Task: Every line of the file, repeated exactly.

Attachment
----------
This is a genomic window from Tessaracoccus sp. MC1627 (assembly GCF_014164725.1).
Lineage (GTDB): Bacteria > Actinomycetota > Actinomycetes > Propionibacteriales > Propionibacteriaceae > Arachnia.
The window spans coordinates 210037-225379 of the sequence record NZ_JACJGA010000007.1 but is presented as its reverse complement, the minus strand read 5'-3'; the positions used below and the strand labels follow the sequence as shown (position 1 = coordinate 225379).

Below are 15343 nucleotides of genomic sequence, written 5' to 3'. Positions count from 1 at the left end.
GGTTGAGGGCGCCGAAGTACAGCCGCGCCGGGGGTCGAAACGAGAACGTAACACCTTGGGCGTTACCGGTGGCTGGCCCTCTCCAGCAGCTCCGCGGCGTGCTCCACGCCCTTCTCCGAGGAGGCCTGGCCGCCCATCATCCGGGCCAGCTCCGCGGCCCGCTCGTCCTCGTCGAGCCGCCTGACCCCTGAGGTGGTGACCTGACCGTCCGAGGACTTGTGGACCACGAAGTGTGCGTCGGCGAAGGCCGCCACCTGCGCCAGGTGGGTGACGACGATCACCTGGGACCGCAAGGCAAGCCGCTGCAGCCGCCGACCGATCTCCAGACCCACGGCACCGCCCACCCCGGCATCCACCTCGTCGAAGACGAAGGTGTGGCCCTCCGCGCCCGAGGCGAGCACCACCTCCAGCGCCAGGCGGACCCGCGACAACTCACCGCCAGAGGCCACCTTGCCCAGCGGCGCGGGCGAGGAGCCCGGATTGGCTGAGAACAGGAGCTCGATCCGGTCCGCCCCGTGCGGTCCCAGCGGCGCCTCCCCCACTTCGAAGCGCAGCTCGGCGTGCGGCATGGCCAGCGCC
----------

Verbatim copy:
This is a genomic window from Tessaracoccus sp. MC1627 (assembly GCF_014164725.1).
Lineage (GTDB): Bacteria > Actinomycetota > Actinomycetes > Propionibacteriales > Propionibacteriaceae > Arachnia.
The window spans coordinates 210037-225379 of the sequence record NZ_JACJGA010000007.1 but is presented as its reverse complement, the minus strand read 5'-3'; the positions used below and the strand labels follow the sequence as shown (position 1 = coordinate 225379).

Below are 15343 nucleotides of genomic sequence, written 5' to 3'. Positions count from 1 at the left end.
GGTTGAGGGCGCCGAAGTACAGCCGCGCCGGGGGTCGAAACGAGAACGTAACACCTTGGGCGTTACCGGTGGCTGGCCCTCTCCAGCAGCTCCGCGGCGTGCTCCACGCCCTTCTCCGAGGAGGCCTGGCCGCCCATCATCCGGGCCAGCTCCGCGGCCCGCTCGTCCTCGTCGAGCCGCCTGACCCCTGAGGTGGTGACCTGACCGTCCGAGGACTTGTGGACCACGAAGTGTGCGTCGGCGAAGGCCGCCACCTGCGCCAGGTGGGTGACGACGATCACCTGGGACCGCAAGGCAAGCCGCTGCAGCCGCCGACCGATCTCCAGACCCACGGCACCGCCCACCCCGGCATCCACCTCGTCGAAGACGAAGGTGTGGCCCTCCGCGCCCGAGGCGAGCACCACCTCCAGCGCCAGGCGGACCCGCGACAACTCACCGCCAGAGGCCACCTTGCCCAGCGGCGCGGGCGAGGAGCCCGGATTGGCTGAGAACAGGAGCTCGATCCGGTCCGCCCCGTGCGGTCCCAGCGGCGCCTCCCCCACTTCGAAGCGCAGCTCGGCGTGCGGCATGGCCAGCGCC